How Does Chemotherapy Work?
Chemotherapy drugs target cells at different phases of the cell cycle. The cell cycle is the process by which a new cell becomes a fully functioning (or mature) cell.
Cancer cells usually produce new cells more quickly than normal, but chemotherapy drugs can’t tell the difference between healthy cells and cancer cells. When chemotherapy is administered, normal cells are damaged along with the cancer cells, resulting in side effects. The goal of chemo is to find a balance between killing the cancer cells and sparing healthy cells.
There are different types of chemotherapy drugs that work differently to target cancer cells.
- Alkylating agents
- Damage a cell’s DNA which prevents the cell from reproducing
- Works in all phases of the cell cycle and are used to treat many different cancers, including lung cancer, breast cancer, ovarian cancer, leukemia, lymphoma, Hodgkin disease, multiple myeloma, and sarcoma
- Can affect the cells of bone marrow and in rare cases lead to leukemia
- A type of alkylating agent that can cross the blood-brain barrier (the other alkylating agents cannot)
- Useful for treating certain types of brain tumors
- Interfere with DNA and RNA by acting as a substitute for the normal building blocks of RNA and DNA so the DNA cannot copy itself, and a cell cannot reproduce
- Used to treat leukemias, cancers of the breast, ovary, and the intestinal tract, and some other types of cancer
- Anti-tumor antibiotics
- Not the same as antibiotics used to treat infections
- They change the DNA inside cancer cells to prevent them from growing and multiplying
- Anthracyclines interfere with enzymes involved in copying DNA during the cell cycle and are used for a variety of cancers
- Can permanently damage the heart if given in high doses
- Topoisomerase inhibitors (also called plant alkaloids)
- Interfere with enzymes called topoisomerases, which help separate strands of DNA so they can be copied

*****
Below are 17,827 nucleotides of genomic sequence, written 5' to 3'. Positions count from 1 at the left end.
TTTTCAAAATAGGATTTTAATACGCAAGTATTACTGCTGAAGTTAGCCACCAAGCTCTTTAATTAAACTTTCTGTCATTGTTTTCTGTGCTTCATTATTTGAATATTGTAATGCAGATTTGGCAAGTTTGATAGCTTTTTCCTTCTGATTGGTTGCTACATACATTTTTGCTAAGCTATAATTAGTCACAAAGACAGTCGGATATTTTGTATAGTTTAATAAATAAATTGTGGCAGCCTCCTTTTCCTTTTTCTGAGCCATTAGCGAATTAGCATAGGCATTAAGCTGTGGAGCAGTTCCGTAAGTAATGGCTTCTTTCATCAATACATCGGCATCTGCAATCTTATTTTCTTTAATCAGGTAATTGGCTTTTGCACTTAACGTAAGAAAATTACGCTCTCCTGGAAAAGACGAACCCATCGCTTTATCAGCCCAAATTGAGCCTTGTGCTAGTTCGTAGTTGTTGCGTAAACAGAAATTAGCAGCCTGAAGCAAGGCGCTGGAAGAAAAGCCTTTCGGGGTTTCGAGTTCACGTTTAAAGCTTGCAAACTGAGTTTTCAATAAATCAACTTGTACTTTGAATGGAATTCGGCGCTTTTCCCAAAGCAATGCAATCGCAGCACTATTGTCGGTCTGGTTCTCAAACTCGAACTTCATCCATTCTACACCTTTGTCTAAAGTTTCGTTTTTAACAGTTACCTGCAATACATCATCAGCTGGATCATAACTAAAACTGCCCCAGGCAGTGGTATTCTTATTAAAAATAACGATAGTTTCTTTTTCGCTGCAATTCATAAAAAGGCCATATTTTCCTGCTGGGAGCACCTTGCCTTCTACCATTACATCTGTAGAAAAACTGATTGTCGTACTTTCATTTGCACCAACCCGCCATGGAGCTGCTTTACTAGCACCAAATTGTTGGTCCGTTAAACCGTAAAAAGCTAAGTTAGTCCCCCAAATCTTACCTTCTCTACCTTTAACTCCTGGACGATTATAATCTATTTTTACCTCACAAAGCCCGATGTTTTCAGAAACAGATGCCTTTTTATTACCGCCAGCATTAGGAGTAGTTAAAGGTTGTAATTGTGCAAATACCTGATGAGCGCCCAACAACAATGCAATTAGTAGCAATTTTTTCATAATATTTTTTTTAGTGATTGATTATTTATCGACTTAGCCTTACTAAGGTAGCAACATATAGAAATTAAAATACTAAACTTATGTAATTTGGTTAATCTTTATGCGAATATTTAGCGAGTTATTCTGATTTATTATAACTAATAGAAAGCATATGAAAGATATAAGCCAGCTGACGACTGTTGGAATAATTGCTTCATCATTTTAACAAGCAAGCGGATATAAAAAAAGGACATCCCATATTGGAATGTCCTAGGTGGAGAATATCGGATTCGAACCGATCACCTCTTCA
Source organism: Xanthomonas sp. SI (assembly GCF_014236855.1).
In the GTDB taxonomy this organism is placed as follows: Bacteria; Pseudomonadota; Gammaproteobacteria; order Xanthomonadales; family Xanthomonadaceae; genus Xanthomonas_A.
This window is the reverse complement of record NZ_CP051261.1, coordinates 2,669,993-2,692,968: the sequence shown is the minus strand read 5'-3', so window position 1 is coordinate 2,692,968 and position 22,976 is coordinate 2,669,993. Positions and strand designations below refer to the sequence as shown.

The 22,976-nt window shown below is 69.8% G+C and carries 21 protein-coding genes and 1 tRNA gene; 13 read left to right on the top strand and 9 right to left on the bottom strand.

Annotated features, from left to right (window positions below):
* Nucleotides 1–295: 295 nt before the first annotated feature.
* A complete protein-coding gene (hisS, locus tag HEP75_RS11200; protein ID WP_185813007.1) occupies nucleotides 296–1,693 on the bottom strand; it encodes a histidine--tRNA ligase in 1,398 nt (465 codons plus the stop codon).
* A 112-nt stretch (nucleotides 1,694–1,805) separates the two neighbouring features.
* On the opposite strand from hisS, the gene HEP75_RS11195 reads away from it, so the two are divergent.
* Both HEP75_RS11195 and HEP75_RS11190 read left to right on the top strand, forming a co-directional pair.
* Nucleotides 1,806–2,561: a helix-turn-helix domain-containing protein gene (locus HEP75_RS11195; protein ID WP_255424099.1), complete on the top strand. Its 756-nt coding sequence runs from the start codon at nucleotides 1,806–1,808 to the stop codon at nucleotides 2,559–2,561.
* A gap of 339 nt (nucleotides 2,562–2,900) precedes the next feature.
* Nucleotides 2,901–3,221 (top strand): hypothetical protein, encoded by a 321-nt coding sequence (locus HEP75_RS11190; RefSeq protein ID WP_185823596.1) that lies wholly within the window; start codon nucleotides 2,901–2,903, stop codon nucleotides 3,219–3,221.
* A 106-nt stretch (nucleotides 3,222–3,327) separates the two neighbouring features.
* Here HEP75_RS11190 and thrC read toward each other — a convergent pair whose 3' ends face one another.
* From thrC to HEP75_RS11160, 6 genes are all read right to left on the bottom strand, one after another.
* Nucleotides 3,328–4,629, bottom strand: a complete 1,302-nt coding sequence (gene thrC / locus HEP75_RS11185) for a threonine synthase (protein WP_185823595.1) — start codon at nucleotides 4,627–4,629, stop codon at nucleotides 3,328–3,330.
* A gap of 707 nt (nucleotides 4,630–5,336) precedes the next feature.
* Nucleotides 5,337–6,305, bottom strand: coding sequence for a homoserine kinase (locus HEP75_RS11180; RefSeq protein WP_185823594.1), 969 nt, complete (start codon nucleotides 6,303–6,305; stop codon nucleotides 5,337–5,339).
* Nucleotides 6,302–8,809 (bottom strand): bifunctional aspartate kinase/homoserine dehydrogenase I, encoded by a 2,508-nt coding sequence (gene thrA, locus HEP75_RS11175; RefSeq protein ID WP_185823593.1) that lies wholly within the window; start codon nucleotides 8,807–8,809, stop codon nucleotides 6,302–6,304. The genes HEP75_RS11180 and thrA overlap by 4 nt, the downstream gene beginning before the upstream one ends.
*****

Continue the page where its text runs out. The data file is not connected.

- Used to treat certain leukemias, along with lung, ovarian, gastrointestinal, colorectal, and pancreatic cancers
- Mitotic inhibitors (also called plant alkaloids)
- Derived from natural products, such as plants
- They stop cells from dividing to form new cells, but can damage cells in all phases by keeping enzymes from making proteins needed for cell reproduction
- Used to treat many different types of cancer including breast, lung, myelomas, lymphomas, and leukemias.
- May cause nerve damage
- Other chemotherapy drugs
- There are additional chemotherapy drugs that act in slightly different ways and do not fit well into other categories
There are other types of drugs and biological treatments used to treat cancer that are not considered chemotherapy but may be used along with chemotherapy.
- Targeted therapies
- Work by targeting specific proteins or receptors that some cancer cells have
- Normal cells are not affected by these drugs
- Hormone therapy
- Work on different actions of hormones that make some cancers grow, either by making the cancer cells unable to use the hormone they need to grow, or by preventing the body from making the hormone
- Used to slow the growth of some breast, prostate, and endometrial (uterine) cancers
- Uses drugs to boost or alter a person's immune system
- Used with certain types of cancer to help a patient's immune system recognize and attack cancer cells
What Are Side Effects of Chemotherapy?
Common side effects of chemotherapy include:
- Hair loss
- Easy bruising and bleeding
- Low red blood cell counts (anemia)
- Nausea and vomiting
- Appetite changes
- Sores and pain with swallowing
- Numbness, tingling, and pain and other nerve problems
- Skin and nail changes such as dry skin and color change
- Urine and bladder changes
- Kidney problems
- Weight changes
- Chemo brain, which can affect concentration and focus
- Mood changes
- Changes in sex drive and sexual function
- Fertility problems